Participants will receive sketchbooks, bags, and outdoor rugs. They should provide their own pencils, an eraser, and a sharpener. Colored pencils, pens, and felt-tip pens are optional. Participants will receive a detailed list of materials and recommendations by email on registration and in consultation with the tutor during the introductory session.

Homework is optional. The program of practical classes can be adapted to the participants’ skill level and the group’s wishes.

The course has an online platform featuring additional materials for self-study and recordings of lectures, with the possibility to exchange drawings and receive comments from the tutor. A closed Telegram channel will also be available for communication between participants and preparation for classes.


Season ticket price: 14,000 rubles. GARAGE cardholders receive a 10% discount.

Class space is limited.




Schedule

Sketching Practice 1. Introduction

The introductory class will acquaint participants with the tools and rules of working in the open air; and the laws of perspective, their application, and deliberate violation in drawing. To complete the session, participants will apply the acquired knowledge by making a sketch based on a photograph.

Date
Saturday, May 15
Time
17:00–20:00
Place
Garage Education Center

Lecture 1. 1955–1961: In Search of a New Style

In 1955, the Resolution on Excesses in Architecture was adopted in the Soviet Union. Outlining only the most general points, like the elimination of excesses and the use of the advanced experience of international design, it prompted architects to develop a positive agenda themselves. They tried various options, from simplified neoclassicism to the international style in the spirit of Mies van der Rohe, while also aiming to discover the untapped potential in 1920s constructivism. The process was gaining momentum, with Moscow architects moving on from charming yet timid debut designs (Sportivnaya metro station pavilions) to a clear image of Soviet modernity, as embodied in the Pioneer Palace and Rossiya Cinema projects, implemented in the late 1950s.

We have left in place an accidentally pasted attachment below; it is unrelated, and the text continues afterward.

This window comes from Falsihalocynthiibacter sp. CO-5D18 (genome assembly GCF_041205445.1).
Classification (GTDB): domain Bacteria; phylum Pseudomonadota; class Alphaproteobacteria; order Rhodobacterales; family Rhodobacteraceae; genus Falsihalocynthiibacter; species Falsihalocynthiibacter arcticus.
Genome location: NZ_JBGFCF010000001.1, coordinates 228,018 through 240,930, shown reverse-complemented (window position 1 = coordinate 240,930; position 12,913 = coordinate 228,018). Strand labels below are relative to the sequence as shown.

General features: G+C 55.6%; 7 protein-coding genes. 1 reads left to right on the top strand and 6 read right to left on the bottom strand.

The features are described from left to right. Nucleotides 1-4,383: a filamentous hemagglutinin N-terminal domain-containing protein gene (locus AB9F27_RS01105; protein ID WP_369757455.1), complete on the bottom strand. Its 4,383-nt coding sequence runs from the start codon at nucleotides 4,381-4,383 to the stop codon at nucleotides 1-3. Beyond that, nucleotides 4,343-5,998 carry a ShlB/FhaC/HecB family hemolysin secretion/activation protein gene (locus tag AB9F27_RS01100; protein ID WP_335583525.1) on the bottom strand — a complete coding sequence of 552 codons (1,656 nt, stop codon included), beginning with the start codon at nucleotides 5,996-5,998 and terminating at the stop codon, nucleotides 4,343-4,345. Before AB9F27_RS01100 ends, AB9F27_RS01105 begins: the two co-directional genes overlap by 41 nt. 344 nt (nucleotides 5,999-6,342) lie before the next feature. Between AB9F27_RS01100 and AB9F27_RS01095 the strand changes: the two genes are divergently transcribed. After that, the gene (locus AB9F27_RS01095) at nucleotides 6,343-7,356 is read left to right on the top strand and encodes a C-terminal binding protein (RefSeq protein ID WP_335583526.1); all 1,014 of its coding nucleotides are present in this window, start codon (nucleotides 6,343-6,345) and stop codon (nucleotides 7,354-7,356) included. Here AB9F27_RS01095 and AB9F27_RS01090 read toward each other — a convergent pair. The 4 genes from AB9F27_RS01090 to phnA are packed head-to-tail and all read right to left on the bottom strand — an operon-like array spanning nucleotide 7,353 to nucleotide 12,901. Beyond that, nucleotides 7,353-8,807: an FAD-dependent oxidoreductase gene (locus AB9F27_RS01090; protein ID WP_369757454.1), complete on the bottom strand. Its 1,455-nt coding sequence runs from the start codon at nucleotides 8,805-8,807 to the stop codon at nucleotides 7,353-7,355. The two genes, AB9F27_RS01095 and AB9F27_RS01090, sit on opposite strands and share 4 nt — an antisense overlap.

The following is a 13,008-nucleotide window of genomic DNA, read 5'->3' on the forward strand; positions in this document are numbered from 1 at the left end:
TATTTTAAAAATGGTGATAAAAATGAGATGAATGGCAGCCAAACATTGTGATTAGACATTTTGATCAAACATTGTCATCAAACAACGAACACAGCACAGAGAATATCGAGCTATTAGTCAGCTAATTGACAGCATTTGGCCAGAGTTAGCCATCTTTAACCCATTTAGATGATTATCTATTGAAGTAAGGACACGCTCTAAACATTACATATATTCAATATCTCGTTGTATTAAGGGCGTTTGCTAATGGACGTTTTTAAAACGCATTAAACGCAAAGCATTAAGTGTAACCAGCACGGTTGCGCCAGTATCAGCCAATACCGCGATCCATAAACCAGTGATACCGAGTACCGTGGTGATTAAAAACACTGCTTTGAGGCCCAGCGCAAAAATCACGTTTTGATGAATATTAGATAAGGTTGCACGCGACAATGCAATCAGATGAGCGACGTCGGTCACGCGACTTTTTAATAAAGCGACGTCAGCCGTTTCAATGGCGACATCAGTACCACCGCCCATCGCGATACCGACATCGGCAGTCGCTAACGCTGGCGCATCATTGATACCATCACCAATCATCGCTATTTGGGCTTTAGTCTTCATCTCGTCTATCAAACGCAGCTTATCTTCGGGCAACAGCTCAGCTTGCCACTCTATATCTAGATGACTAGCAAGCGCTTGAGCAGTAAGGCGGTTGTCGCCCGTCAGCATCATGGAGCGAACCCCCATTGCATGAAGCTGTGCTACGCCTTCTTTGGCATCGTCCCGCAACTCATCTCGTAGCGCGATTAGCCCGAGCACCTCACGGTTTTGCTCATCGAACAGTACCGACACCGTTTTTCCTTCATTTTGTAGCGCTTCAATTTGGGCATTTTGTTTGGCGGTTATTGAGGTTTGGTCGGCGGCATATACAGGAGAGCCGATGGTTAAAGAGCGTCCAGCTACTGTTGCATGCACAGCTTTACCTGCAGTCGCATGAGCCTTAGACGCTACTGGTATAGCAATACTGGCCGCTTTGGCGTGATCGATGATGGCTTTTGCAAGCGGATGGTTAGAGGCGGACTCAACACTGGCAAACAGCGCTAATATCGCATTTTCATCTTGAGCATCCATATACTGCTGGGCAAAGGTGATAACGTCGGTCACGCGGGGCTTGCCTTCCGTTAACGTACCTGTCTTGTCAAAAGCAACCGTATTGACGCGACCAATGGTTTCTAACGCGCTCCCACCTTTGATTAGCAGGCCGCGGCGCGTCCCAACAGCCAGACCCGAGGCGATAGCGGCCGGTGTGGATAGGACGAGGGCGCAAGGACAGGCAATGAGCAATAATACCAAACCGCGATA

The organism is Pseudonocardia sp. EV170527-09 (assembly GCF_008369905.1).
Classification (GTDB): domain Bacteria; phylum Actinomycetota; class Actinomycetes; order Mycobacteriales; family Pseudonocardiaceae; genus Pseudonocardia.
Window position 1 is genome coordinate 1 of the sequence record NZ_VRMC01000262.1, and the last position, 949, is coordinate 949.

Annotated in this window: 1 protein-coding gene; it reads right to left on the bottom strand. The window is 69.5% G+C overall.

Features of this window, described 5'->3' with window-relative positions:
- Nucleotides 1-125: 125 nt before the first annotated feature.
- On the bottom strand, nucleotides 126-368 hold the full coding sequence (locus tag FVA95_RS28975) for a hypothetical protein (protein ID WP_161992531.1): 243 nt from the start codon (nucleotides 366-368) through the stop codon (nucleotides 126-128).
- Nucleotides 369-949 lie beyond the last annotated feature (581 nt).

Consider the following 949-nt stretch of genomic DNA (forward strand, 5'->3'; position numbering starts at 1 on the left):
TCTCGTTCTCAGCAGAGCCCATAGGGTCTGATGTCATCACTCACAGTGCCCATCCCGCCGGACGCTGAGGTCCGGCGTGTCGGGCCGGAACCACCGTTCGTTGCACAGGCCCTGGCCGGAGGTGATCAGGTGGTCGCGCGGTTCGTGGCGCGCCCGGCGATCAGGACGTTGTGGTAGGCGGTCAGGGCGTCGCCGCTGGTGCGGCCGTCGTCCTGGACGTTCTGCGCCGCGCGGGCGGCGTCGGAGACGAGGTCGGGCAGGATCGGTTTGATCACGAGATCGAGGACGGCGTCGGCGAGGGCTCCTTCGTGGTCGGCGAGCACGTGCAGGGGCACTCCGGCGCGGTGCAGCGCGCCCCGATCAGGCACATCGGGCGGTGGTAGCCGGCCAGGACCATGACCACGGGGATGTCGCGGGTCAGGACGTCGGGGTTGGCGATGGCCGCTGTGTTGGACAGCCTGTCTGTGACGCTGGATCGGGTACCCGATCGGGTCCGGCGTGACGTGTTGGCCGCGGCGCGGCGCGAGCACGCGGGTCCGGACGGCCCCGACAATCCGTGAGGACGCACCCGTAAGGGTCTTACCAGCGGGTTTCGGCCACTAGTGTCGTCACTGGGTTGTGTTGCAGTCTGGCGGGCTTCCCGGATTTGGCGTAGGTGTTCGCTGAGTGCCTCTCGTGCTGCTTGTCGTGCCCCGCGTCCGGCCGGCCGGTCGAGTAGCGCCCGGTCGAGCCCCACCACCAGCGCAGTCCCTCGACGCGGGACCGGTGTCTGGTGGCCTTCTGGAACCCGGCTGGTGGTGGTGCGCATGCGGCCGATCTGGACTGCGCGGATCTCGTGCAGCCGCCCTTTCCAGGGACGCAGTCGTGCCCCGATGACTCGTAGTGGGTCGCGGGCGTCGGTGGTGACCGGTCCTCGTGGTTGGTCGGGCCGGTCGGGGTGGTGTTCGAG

Date
Tuesday, May 18
Time
19:30–21:00

Sketching practice 2. Facade

Participants will learn more about composition, proportions, and the stages of working with a sketch, before making a frontal drawing of a building facade.

Date
Saturday, May 22
Time
17:00–19:00
Place
Garage Education Center

Lecture 2: 1961–1970: Historic Optimism on the Rise

The flight of man into space proved that nothing is impossible, while the Third Program of the CPSU, adopted in 1961, promised the onset of communism in just two decades. Significant architectural projects of the era were also aimed either at the heavens (the Ostankino TV tower) or the future (the House of New Life). “Gigantomania” was also typical for this period: in the 1960s, the 2,000-seat restaurant Vremena Goda (Seasons of the Year) was erected in Gorky Park. Completed to coincide with important dates—the 50th anniversary of the October Revolution in 1967 and the 100th anniversary of Lenin’s birth in 1970, these structures symbolized both the apogee and the finale of non-self-reflecting modernism.

Date
Tuesday, May 25
Time
19:30–21:00

Sketching practice 3. Perspective. Step One